Offline CountessKate

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Re: Felipe V of Spain and his family
« Reply #11 on: March 12, 2006, 03:40:16 AM »
Felipe V was prone to anxiety and depression, and throughout his reign was ruled by his grandfather, Louis XIV, and his successive wives.  

He was highly sexed, not surprising in a young man, but too virtuous to sleep with anyone except his wives, and it was a real problem to him when Marie Louise Gabrielle turned out to be too young to consummate their marriage at once.  However, no one could see their way to giving him a religious dispensation to take a mistress!  Eventually the waiting came to an end and afterwards, both Marie Louise and Elizabeth Farnese basically used his uxorious nature to keep him by their sides.  The whole point of a court was to get access to the king, the dispenser of power and priviledge, and by keeping close to home, the queens ensured that they were heavily involved in government.  Felipe and Marie Louise were heavily dependent on the Princesse des Ursins, an older lady of Louis XIV's court who had been sent to Spain to be the chief lady-in-waiting and keep Marie Louise - and hence Felipe - under French influence.  Marie Louise in particular was very close to her and found in her a mother substitute.  Throughout the fighting with the Austrians, who disputed the French claim to Spain, Felipe and Marie Louise bravely held it together, supported by the Princesse, even when the French started wavering and talking of getting out.  There was also a lot of infighting amongst the French and Spanish at the court, as the Spanish courtiers resented the French dominating Felipe.  

Sadly, Marie Louise died young, like her sister the Duchesse de Bourgogne, and the Princesse des Ursins had to look around for another wife for Felipe V.  She chose Elizabeth Farnese, thinking an Italian with Austrian connections would be amenable to her influence, but the first thing Elizabeth Farnese did when she set foot in Spain was to have the Princesse des Ursins arrested on the pretext of insolence, and then packed off to France.  Felipe V behaved in a very weak manner and let this happen - all her previous support went for nothing, as long as his new wife was satisfied.  Elizabeth Farnese then established her dominance by never letting Felipe out of her sight except for 20 minutes each day while dressing, with a trusted confidant, who could tell her, or be told, things she didn't want the king to hear.  As her own sons weren't in the immediate line of succession, as 2 sons of Marie Louise had survived, she pushed for minor but independent states for them to rule, and managed to get Don Carlos ruler of Naples/Sicily, and Don Felipe to be ruler of Parma.  She was generally unpopular, unlike Marie Louise who was much loved.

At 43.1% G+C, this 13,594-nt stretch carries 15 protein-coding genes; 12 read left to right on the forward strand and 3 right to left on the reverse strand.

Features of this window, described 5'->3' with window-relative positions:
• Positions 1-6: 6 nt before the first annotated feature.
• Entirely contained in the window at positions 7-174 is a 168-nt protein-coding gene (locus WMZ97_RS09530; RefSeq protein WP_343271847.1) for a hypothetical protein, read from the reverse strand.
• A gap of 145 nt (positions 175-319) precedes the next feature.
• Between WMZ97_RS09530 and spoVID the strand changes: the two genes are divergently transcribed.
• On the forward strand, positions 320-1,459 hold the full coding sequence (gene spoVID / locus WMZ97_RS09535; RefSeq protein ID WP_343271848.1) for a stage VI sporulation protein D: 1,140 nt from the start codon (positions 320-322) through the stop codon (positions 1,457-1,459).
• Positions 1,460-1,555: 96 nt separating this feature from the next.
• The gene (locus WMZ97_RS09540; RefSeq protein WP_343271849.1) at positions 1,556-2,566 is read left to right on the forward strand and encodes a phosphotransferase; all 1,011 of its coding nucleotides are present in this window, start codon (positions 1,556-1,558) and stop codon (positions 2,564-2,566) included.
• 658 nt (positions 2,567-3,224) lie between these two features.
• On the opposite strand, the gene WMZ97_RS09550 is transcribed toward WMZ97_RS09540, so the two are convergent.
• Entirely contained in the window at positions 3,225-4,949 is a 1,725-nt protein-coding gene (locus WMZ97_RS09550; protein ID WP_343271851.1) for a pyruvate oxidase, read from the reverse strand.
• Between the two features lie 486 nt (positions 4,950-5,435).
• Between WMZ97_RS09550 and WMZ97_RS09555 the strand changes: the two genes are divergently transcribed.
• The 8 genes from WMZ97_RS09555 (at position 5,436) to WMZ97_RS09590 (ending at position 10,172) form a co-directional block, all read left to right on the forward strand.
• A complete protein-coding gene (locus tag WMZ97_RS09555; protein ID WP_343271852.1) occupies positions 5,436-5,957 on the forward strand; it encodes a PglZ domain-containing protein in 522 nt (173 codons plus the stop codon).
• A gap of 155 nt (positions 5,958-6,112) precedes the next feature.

Felipe abdicated his throne in 1724 in favour of his eldest son Luis, it was thought this was a ploy to enable him to claim the throne of France in case Louis XV died - he was closer to the throne of France than the Orleans family and while Louis XV had no heirs, thought this might pave the way for him to return.  However, it was Luis who died, of smallpox, and Felipe re-ascended the throne.  He ruled Spain until his death in 1746, although in the end he went into some form of senility or breakdown and wasn't quite all there, becoming dirty and careless of his appearance.  He died of apoplexy and was succeeded by his son Fernando, who had no children; Elizabeth's son Carlos eventually came to the throne and is the ancestor of the current royal family as there were no descendents in the 3rd generation of Felipe and Marie Louise.


Eugenie_of_Montijo

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Re: Felipe V of Spain and his family
« Reply #12 on: March 12, 2006, 05:02:31 AM »
Isabel de Farnesio was a not lovely and not loved queen. When she comes to Spain and made her first entry in Madrid, a writter of her time wrotte that she was a "good girl twenty-two years old, quite ugly, insignifiant, who eat so much butter and parmesan cheese". But soon spanish people alleged she was a very bad step-mother to the children of first queen of Felipe, the sweet Maria Ludovica. The way Isabel intrigued to raise her own children was not fair play. At the last, she choose the wife of her grand-son, prince Carlos, later Carlos IV: her niece Maria Luisa of Parma...another impopular queen!!
« Last Edit: August 30, 2017, 12:50:33 AM by trentk80 »

Eugenie_of_Montijo

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Re: Felipe V of Spain and his family
« Reply #13 on: March 12, 2006, 05:36:48 AM »
Luis I and Fernando VI, the two sons born in the first marriage of Felipe, with sweet Maria Luisa Gabriella, had sad lives. Luis was seven years old, and Fernando one year old, when they lost their mother. The second wife of the father was a bad step-mother.

When Felipe V left the crown to Luis, the prince was just sixteen or seventeen years old... He was such a good and kind man that spanish people loved him so much, althought no one liked his wife, the french princess Luisa Isabel de Orleans. When Luis was dead seven months after his coronation, the hated widow returned to her country.

Fernando loved his brother and felt much sorrow after the death of Luis. The sept-mother Isabel was "banished" to La Granja Palace...in a fairly way, but in fact she was banished. The wife of Fernando, Maria Magdalena Barbara de Braganza, portuguese princess, was really ugly, but she had a good mind and a good heart. Fernando fell in love with Barbara despite the ugly face and fat figure of his wife, and people became very fond of the couple. When Barbara was died, the king Fernando felt into madness. He dies one year later than his beloved Barbara.
« Last Edit: August 30, 2017, 12:51:18 AM by trentk80 »

Offline Prince_Lieven

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Re: Felipe V of Spain and his family
« Reply #14 on: March 12, 2006, 10:47:39 AM »
Thank you both for the wonderful information and pictures, CountessKate and Eugenie!  :D Isabel Farnese sounds like a strong woman - she was the heiress of Parma, wasn't she? How come neither Luis I nor Fernando VI had no children? Were they sterile?
"How often have I said to you that when you have eliminated the impossible, whatever remains, however improbable, must be the truth?"
-Sherlock Holmes

"Men forget, but never forgive; women forgive, but never forget."